Last month, the Massachusetts Hospital
Association (MHA) started requiring all new hires to comply with a no smoking
policy, which bars the use of tobacco products by employees even when they are
off duty. MHA is the trade group that represents more than 100 Massachusetts hospitals.
In a blog posting on the MHA website, MHA President and CEO Lynn Nicholas
explained that the MHA took this "groundbreaking step" to
"protect the health of our workers." She noted that smoking is the
leading cause of preventable death and disease in Massachusetts
and that more than 8,000 Massachusetts
residents die annually from tobacco-related causes.
police and fire departments stopped hiring smokers in 1988. Alaska Airlines,
Union Pacific Railroad, the Cleveland Clinic, an Ohio based medical center, and
Memorial Hospital in Chattanooga, Tennessee are a few of the private employers
nationwide that have been reported not to hire smokers.
MHA’s new policy has generated vigorous debate. As reflected in blog postings
to the MHA website, critics are concerned about MHA policing the off-duty
lawful conduct of its employees and the possibility that this type of policy
could lead to further encroachment on employees’ private lives.
Can an employer, for example, refuse to hire a prospective employee because of
an unhealthy diet? Because the person drinks alcohol? Does not practice safe
sex? Sky dives? Rides a bicycle without a helmet? Based on these types of
concerns, the American Civil Liberties Union characterizes bans on hiring
smokers as "lifestyle discrimination" and as an "attack" on
the privacy rights of employees. Proponents of MHA’s policy, in contrast, have
applauded the MHA’s initiative for promoting a healthier and more productive
Is it Legal?
Most jurisdictions across the country have, to
some extent, instituted restrictions on smoking, such as banning smoking in
public places or in restaurants. The MHA ban, however, resurrects the perennial
question: just how far can a private employer go to control the off-duty
activities of its employees?
In most states, a prohibition against hiring smokers would not be lawful. Some
states bar such policies explicitly, protecting the off-duty use of tobacco
products. Other states more generally bar employers from limiting their
employees’ use of lawful products during non-working time. A few states go even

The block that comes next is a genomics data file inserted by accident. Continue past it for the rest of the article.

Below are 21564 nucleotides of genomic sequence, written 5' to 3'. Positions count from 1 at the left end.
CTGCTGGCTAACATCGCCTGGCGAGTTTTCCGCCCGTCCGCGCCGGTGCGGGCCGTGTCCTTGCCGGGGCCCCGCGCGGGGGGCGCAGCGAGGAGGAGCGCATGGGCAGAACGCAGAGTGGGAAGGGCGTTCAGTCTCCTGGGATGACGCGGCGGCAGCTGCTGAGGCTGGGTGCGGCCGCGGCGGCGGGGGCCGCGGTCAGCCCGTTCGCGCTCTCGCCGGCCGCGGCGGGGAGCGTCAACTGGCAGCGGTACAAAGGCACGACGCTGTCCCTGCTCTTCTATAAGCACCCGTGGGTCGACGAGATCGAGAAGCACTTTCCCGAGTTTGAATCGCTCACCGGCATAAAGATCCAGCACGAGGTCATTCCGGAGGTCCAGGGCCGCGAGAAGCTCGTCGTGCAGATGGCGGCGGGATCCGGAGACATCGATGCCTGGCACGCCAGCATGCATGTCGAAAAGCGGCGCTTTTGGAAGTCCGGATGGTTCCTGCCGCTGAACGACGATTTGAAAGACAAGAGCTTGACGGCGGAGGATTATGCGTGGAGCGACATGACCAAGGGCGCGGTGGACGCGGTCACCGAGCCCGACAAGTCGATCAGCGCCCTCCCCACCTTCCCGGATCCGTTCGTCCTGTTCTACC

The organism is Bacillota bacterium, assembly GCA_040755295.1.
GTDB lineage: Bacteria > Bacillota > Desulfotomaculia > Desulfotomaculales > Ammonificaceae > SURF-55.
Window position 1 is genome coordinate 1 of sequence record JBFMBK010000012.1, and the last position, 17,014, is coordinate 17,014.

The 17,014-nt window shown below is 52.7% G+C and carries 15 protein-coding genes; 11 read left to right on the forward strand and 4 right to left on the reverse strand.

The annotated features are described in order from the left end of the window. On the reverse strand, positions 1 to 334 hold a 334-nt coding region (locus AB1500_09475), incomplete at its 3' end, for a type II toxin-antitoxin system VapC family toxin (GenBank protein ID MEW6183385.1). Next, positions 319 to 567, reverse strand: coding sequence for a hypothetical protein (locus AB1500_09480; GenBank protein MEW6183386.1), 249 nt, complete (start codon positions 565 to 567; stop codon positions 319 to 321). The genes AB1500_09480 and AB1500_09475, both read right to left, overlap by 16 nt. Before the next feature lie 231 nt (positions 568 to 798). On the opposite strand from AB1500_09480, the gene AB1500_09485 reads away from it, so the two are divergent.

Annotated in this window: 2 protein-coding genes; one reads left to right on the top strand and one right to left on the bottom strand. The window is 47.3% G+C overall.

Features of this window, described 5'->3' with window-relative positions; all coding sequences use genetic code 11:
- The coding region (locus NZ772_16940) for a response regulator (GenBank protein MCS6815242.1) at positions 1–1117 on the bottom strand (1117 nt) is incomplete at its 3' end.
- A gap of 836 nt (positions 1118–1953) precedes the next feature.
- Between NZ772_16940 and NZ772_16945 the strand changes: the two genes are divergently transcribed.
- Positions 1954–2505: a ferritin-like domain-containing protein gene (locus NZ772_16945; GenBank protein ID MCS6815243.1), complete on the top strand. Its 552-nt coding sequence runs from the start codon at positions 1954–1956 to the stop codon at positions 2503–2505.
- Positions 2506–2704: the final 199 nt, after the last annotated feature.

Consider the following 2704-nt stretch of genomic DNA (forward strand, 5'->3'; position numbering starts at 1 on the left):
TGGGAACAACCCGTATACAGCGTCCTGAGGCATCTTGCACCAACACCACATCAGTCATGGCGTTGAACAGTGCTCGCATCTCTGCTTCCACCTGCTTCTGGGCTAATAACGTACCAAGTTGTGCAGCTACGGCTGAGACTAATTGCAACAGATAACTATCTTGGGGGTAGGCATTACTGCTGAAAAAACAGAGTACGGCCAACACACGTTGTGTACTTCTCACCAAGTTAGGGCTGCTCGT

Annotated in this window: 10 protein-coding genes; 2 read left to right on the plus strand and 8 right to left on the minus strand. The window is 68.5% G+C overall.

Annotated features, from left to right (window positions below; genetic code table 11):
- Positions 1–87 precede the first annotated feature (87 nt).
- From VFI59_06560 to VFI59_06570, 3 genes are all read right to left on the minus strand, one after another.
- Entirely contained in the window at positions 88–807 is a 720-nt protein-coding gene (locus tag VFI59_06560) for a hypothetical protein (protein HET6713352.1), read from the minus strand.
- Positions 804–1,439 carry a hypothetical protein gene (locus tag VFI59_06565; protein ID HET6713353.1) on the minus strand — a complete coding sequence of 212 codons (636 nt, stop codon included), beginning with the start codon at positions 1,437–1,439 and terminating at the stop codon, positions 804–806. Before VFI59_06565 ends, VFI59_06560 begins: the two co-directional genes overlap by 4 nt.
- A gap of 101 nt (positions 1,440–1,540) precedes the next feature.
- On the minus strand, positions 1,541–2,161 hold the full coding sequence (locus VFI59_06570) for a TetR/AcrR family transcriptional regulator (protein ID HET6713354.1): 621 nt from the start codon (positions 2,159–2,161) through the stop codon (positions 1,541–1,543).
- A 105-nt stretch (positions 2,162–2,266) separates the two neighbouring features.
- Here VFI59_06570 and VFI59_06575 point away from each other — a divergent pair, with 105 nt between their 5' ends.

further and bar employers from restricting any lawful activities of their
employees during non-working hours. Overall, approximately 30 states have some
form of express statutory protection for the off-duty conduct of employees.
does not currently have such a law. That does not mean, however, that Massachusetts employers
can adopt policies like the one adopted by the MHA without legal ramifications.
Most challenges elsewhere have, predictably, been on the grounds of
discrimination and invasion of privacy.
Smoking or addiction to nicotine has generally
been found by courts to fall outside the protections of the Americans with
Disabilities Act (ADA) or analogous state laws. It is unclear whether
amendments to the ADA,
which expanded the definition of "disability," will make nicotine
addiction a covered disability within the meaning of the statute. However,
whether or not nicotine addiction itself is covered under the ADA,
physical impairments resulting from smoking, such as lung cancer or emphysema,
would generally be considered disabilities under the ADA.
Accordingly, an employer who refuses to hire an individual because of the
possibility that the individual might develop a condition such as lung cancer
or emphysema could run afoul of statutes that prohibit disability
discrimination. It is also possible for an employee to assert a claim if a
policy against hiring smokers has a disparate impact on members of a protected
Invasion of Privacy
There has been at least one challenge under
the Massachusetts Privacy Act to an employer’s policy barring off-duty smoking.
In that case, an employee took and failed a urine test for nicotine and was
terminated shortly after his hire. A federal district court in Massachusetts allowed
the employee’s claim for violation of the Massachusetts Privacy Act to survive
a motion to dismiss, finding that the employee’s stated privacy interest could
potentially outweigh the employer’s interest in a healthy workforce with high
productivity and low health care costs.
The court later dismissed the claim, finding that the employee never kept his
smoking secret and, as a result, had no "protected privacy interest."Rodrigues v. EG Systems, Inc.,
639 F.Supp.2d 131 (D. Mass.
2009). The court also held that the employer did not violate the employee’s
right to benefits under the Employment Retirement Income Security Act, because
he had not worked at the company long enough to qualify for benefits or to be a
"plan participant." The court’s rulings were based on the specific
facts of that case; a different set of facts could lead to a different result.
date, there have been no successful legal challenges by employees who were not
hired solely because they smoked. That fact certainly does not mean that the
challenges will stop – in fact, they are bound to increase if more employers implement such policies.
provides no express protection for the lawful off-duty conduct of employees,
employers who are thinking of adopting such policies should seek legal guidance
For more information about implementing hiring
policies, or for any employment law matter, please contact Joseph L. Edwards,
the author of this Alert at 617 456 8131.